PANAMA CITY Fla. (WMBB) — Thursday, the City of Panama City created a reenactment of Hurricane Michael. Although this is a day many would never want to relive, the city is working to prove the damages to the electrical room were caused by the storm.
NOVA Engineering Vice President, Jim Keeny, said the test was based on data from the storm.
“To do that we had to do a lot of research with NOAA and came up with a sustained wind of 42 miles an hour to 98 miles an hour with gusts of 127 miles an hour,” Keeney said.
Keeney said they ran five sessions throughout the day. Each replicating an hour of the storm and its varying conditions.
“We broke it into five one-hour sessions and within the one-hour sessions with the data we researched we determined what the wind speed and the rain were during that time,” Keeney said.
Right now FEMA believes the civic center is only 43 percent damaged and the cost to repair would be 11 million. The city said it is 58 percent damaged and will cost 34 million to replace.
Panama City City Manager Mark McQueen said the goal of Thursday’s test is to prove the electronics were not just damp but soaked. The city paid $144 thousand for the simulation.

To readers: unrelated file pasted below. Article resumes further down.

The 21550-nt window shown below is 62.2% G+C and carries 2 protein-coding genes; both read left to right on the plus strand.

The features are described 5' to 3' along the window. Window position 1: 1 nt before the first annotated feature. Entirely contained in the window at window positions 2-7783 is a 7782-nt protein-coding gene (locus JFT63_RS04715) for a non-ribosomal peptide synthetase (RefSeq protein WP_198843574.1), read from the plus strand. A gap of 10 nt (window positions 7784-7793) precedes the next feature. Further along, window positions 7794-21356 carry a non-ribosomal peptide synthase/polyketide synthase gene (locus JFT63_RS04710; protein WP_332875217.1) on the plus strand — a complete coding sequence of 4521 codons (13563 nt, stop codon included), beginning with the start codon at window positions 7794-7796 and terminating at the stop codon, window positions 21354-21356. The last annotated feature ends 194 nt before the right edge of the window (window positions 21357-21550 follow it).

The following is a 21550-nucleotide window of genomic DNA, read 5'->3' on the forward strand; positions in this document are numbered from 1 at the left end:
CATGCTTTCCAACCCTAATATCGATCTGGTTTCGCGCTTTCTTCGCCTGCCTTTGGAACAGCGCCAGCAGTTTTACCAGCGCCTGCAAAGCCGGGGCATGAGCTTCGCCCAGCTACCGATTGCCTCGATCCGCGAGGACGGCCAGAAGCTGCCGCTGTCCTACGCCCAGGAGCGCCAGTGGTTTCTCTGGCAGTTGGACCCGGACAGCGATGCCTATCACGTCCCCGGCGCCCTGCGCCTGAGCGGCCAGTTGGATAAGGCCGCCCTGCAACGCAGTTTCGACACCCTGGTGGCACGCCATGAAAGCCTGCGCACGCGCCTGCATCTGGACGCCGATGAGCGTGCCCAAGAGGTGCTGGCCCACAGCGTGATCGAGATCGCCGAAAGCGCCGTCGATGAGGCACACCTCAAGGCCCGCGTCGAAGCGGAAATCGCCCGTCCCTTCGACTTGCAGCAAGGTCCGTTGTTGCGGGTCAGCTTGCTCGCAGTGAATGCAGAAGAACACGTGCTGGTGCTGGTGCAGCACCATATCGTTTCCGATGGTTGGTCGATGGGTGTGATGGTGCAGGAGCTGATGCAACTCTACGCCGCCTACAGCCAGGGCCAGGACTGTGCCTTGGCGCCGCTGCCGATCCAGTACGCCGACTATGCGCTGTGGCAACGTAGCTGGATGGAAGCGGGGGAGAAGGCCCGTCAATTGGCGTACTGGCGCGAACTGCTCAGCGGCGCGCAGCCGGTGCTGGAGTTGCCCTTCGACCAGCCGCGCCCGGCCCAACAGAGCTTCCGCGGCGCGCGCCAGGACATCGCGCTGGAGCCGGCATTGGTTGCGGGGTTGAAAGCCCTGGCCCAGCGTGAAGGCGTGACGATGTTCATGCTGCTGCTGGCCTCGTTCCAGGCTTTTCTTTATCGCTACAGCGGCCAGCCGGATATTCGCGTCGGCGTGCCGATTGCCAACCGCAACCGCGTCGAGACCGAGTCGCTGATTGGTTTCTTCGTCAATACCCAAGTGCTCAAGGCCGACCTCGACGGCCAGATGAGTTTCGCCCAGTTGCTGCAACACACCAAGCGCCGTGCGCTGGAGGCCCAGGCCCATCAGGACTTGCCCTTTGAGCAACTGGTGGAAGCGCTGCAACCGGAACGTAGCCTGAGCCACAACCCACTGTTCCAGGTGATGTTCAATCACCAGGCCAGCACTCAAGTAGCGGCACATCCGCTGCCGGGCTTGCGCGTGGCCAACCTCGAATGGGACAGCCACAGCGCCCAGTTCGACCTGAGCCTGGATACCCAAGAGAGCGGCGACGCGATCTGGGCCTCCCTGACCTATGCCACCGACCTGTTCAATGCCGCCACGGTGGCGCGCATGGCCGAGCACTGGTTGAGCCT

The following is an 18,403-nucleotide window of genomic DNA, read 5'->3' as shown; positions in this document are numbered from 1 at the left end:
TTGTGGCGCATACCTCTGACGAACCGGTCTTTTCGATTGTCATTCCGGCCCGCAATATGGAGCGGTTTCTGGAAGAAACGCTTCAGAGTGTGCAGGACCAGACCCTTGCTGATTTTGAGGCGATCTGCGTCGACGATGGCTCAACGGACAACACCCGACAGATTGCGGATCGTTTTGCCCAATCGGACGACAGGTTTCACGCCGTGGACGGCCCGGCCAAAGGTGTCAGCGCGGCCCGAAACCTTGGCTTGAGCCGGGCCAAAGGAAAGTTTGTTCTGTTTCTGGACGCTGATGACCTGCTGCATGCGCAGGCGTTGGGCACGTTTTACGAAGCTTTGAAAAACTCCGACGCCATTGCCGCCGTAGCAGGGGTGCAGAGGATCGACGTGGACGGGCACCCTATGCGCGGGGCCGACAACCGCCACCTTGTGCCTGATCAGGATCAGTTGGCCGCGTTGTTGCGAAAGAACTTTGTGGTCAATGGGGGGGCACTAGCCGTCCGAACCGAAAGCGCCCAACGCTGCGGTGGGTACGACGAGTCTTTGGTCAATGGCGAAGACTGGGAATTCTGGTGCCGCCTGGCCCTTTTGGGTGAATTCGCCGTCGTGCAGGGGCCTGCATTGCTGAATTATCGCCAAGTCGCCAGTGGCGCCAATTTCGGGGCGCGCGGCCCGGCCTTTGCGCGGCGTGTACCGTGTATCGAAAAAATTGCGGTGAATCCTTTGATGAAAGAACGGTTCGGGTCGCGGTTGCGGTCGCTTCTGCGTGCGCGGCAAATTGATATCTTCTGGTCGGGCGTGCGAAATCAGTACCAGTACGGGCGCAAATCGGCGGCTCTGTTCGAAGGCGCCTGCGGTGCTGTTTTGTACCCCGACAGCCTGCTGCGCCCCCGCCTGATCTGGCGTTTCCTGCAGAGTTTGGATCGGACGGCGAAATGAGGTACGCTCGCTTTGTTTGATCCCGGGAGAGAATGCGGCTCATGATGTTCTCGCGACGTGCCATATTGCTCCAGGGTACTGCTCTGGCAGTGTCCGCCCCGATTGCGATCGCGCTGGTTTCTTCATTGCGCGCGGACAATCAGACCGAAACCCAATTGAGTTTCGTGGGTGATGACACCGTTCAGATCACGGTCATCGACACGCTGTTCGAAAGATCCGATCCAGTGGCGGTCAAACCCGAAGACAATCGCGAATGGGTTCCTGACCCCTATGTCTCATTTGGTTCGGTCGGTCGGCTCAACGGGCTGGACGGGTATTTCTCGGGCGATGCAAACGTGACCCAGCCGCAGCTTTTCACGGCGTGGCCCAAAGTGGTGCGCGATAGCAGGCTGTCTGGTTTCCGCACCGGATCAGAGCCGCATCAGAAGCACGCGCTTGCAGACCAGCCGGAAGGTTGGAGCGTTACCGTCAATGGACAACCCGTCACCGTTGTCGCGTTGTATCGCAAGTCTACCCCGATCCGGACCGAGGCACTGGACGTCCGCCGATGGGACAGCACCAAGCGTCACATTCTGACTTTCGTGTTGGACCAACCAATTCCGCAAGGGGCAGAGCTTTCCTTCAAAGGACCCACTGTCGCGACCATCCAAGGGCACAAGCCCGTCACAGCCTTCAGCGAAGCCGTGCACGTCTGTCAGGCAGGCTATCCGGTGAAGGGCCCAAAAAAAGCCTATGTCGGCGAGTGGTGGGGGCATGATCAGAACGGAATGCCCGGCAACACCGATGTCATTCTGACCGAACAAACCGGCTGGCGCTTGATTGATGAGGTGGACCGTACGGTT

“That is a key important point as we continue our negotiations with FEMA is to prove that all of these components need to be replaced, all of these electronics need to be replaced,” McQueen said.
Representatives from FEMA, the city, and congressman Neal Dunn’s office were here to watch. McQueen said the civic center is a vital part of the city’s recovery and they will fight hard to bring it back.
“The arts of our community are so important to our quality of life and that is what we are striving to do is rebuild better for our citizens,” McQueen said.
Once the test wraps up, it will take about two weeks to get the results back.
The test should be done by 6 p.m. Thursday and the Panama City Marina boat ramp will reopen on Friday.